The Euro: No Worries in Washington
Elliott, Michael, Newsweek
The American economy is strong, and U.S. military power still protects those in Eastern and Central Europe.
All the best parties end with hangovers; just ask the bankers and currency dealers who started the week guzzling champagne on a Monday morning to celebrate the first day's trading of the euro, the world's newest currency. Within hours, stocks across Europe had soared (bring another bottle!) and the euro's value against the dollar had risen sharply. Europhoria, alas, didn't last; by the end of Friday, the currency was trading at around $1.16, down about 3 percent from the high point it had reached at the beginning of the week, and the champagne was back on ice.
Still, the week had been fun while it lasted; partly because nobody knew quite what the birth of the euro meant. "It's an exciting moment," said Michael Mandelbaum of the Johns Hopkins University's School of Advanced International Studies, "but we really don't know how it's going to turn out." Confusion, indeed, was the order of the day. In Washington, administration officials welcomed the new currency, as they always have done when asked. They didn't get much thanks; in an interview with Le Monde, French Prime Minister Lionel Jospin pointedly said that one of the virtues of the euro was that it enabled Europe to "escape the domination of the dollar." At the weekend, the old greenback seemed to be collecting enemies; on a visit to Paris, Japanese Prime Minister Keizo Obuchi reportedly told French leaders that the "dollar-oriented world needs to change." And the governor of the Cuban central bank welcomed the euro because it would "undermine the dollar's hegemony, for the good of mankind."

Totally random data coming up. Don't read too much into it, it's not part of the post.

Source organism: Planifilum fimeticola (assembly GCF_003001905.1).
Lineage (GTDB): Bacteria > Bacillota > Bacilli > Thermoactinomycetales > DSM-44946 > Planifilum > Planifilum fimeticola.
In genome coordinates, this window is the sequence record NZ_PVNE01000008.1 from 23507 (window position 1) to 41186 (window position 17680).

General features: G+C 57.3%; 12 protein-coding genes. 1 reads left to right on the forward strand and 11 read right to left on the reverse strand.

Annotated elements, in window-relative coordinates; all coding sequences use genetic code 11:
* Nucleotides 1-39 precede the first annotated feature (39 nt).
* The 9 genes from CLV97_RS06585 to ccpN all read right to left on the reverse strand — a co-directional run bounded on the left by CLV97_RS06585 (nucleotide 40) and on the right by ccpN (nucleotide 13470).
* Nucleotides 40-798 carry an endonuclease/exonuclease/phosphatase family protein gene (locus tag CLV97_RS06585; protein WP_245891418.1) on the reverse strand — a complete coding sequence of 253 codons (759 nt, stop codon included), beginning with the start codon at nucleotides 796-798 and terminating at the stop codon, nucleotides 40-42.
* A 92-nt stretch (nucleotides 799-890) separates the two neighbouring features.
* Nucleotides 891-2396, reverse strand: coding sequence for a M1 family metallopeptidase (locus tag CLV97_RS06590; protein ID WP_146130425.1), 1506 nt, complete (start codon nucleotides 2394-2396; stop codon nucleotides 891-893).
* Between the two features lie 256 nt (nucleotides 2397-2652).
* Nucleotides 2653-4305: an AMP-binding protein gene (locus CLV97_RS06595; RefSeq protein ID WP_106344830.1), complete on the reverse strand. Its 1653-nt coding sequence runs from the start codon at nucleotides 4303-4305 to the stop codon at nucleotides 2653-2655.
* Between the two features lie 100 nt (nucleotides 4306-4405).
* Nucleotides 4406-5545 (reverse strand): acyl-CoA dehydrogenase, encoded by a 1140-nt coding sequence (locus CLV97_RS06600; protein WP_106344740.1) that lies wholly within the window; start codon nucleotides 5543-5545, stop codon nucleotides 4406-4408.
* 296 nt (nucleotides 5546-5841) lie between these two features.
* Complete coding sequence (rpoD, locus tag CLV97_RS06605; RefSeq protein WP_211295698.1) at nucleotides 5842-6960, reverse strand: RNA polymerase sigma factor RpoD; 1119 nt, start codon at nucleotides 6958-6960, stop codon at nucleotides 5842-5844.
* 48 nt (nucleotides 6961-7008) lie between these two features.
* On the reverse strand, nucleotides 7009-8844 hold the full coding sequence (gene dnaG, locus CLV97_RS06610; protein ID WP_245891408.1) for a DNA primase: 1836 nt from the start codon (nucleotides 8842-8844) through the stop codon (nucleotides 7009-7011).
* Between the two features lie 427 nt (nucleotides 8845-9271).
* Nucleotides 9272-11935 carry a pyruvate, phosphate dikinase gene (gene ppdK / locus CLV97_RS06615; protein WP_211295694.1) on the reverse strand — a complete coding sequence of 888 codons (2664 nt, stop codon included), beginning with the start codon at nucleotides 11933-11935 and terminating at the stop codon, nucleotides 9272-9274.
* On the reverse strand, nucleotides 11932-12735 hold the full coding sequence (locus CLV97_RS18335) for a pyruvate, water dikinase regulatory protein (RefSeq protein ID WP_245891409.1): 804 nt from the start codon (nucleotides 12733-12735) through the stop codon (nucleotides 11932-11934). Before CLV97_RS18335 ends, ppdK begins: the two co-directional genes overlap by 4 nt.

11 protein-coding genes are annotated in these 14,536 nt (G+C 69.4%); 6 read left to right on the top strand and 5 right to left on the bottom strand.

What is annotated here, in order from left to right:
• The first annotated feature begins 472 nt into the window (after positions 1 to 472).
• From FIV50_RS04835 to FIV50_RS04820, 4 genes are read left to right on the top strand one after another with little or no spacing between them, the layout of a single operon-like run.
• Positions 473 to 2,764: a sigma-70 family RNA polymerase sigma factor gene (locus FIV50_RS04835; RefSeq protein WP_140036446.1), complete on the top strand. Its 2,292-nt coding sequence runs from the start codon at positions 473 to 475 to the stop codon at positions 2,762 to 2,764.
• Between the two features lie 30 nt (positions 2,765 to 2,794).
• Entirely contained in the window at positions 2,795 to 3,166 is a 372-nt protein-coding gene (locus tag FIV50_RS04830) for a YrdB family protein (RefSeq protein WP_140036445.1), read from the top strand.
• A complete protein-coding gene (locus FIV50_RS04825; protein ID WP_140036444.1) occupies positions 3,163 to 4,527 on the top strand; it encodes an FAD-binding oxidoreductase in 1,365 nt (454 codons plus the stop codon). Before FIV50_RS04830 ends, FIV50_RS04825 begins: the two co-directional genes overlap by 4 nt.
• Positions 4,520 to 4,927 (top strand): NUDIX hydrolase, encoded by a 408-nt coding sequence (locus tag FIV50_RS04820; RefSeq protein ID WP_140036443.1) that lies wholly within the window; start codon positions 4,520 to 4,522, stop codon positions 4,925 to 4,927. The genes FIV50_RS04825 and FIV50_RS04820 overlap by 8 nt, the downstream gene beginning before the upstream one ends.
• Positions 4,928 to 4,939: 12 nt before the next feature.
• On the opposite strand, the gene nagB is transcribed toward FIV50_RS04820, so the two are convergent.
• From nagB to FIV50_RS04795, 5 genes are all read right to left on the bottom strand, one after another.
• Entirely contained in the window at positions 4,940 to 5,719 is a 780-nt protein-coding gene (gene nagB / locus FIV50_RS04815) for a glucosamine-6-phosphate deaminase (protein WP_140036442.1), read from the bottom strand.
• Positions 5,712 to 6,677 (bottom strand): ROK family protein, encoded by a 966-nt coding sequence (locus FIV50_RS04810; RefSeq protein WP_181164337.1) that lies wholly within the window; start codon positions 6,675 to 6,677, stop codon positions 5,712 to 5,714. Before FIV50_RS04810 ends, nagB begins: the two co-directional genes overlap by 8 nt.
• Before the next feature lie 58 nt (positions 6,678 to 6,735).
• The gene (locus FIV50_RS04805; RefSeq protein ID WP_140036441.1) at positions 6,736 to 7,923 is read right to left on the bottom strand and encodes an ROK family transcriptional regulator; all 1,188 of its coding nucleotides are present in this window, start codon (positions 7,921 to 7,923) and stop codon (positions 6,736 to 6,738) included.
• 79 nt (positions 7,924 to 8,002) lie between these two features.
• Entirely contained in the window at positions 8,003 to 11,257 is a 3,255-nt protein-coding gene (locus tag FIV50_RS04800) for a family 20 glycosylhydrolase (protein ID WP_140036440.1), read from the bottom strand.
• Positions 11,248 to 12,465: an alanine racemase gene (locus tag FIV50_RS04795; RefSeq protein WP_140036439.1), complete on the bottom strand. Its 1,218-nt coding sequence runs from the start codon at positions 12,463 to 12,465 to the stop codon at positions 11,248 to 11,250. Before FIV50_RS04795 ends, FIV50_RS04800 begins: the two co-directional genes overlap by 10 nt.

In truth, it's just too early to say what the euro means for the dollar. At present, more than half of all world trade is denominated in dollars, though the United States accounts for only about a quarter of world output. Nobody doubts that, in time, a substantial chunk of trade will be done in euros, or that central banks around the world will convert some of their holdings from dollars to the new currency. A reduced demand for dollars, in one view, would make it less easy for the United States to finance its trade deficit; that, in turn, might require higher American interest rates in order to win back foreign demand for dollars. On the other hand, when the American economy posts the numbers that it showed last week-the lowest unemployment rate for 40 years, combined with extraordinarily low inflation-it looks strong enough to win the support of investors the world over.
The dollar's strength or weakness, in fact, is not a decent indication of America's international influence; other matters, like the size of its military power, matter just as much. …